Julian did as instructed, plopping down into the other rolling desk chair, ready to get started.
It was a nightmare. The summer vacation meant hoards of children William’s age riding the tram, sometimes with their parents or older siblings, which made them subject to the checks Rabbit had set the system to forward to the other terminal. Tram cards appeared under the name of the person who had purchased it, which made it easy enough to figure out who had boarded the tram together even if they did not stand next to each other. It still created a mess of work. William’s card would have gone through the system under his father’s name, but they had done a check for activity on that card the day the case had been opened. That meant the person who had taken him had used his or her own card for William, which would then register twice in the system, linking them together.
Rabbit stared at the screen as time passed by him. His eyes burned with the strain but he didn’t look away. When he felt two strong hands on his shoulders, he jumped slightly, his muscles tensing.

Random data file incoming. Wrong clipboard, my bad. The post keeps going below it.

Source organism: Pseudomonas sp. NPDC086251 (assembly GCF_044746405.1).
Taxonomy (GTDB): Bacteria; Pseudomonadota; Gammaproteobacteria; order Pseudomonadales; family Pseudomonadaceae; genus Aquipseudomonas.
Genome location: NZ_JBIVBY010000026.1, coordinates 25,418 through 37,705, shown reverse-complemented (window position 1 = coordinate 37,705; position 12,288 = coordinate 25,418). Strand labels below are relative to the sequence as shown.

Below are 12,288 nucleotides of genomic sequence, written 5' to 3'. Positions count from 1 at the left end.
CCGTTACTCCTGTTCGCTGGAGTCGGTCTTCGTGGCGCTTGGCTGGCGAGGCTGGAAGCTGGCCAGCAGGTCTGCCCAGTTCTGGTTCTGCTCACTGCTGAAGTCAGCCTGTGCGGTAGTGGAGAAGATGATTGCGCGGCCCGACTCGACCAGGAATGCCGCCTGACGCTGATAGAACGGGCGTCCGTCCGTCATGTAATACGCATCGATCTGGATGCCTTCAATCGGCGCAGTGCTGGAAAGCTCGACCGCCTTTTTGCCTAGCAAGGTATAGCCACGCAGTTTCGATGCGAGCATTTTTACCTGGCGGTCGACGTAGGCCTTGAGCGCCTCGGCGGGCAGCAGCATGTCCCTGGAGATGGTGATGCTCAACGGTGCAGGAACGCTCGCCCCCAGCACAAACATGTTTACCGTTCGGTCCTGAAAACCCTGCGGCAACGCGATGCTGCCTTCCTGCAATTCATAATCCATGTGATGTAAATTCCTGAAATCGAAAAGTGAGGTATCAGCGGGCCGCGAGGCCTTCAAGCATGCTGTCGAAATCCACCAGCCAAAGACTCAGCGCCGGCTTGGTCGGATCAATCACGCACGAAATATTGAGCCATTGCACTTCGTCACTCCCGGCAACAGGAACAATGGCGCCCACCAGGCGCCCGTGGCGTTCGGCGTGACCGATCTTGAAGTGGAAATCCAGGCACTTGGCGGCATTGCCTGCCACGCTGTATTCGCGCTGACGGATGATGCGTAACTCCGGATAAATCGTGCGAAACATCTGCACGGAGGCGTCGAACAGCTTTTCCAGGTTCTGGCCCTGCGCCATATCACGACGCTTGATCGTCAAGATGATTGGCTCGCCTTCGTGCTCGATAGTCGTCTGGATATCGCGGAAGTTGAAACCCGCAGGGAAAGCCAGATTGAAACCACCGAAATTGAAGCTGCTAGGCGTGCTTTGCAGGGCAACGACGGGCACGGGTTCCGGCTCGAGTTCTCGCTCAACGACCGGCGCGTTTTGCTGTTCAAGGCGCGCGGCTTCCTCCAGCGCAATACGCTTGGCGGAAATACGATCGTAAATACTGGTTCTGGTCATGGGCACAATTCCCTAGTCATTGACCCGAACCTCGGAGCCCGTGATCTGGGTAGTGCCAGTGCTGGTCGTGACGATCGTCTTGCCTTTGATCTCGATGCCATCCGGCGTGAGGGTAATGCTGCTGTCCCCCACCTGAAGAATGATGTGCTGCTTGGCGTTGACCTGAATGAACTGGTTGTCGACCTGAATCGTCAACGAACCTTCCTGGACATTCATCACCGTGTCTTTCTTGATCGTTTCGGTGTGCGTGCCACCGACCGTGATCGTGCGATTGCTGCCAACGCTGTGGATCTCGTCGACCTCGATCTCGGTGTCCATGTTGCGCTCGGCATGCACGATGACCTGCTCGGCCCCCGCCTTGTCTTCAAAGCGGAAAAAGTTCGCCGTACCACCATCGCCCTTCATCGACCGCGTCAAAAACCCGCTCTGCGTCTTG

Julian began to massage his shoulders through the material of his jacket, his fingers finding knots with trained ease and working them out with a firm grip. Rabbit tried to shake him off. “Sit back down.”
“You’re all tense. Stop being a baby and let me help you unwind a bit.”
“I said, sit back down. I don’t need you rubbing my shoulders. Thanks, but no thanks.” Rabbit wiggled a little harder, feeling the strong hands released him at length. He leaned forward in his chair to make himself more difficult to reach and resumed his staring.
Julian did not go back to his seat, however, and instead leaned on the back of Rabbit’s. “For a guy who doesn’t like to be touched, you don’t seem to have a problem with me holding on to you on the back of your motorcycle.”
“That’s different. I don’t want you to fall off.”
“That’s nice of you.”
Rabbit shrugged. It wasn’t, really; he just didn’t want to go to jail for vehicular manslaughter. “Shouldn’t you be watching your monitor?”
“I loaded the criminal profile we came up with into the system, so it’s looking for specific criteria. It’ll beep me if it comes up with any matches.”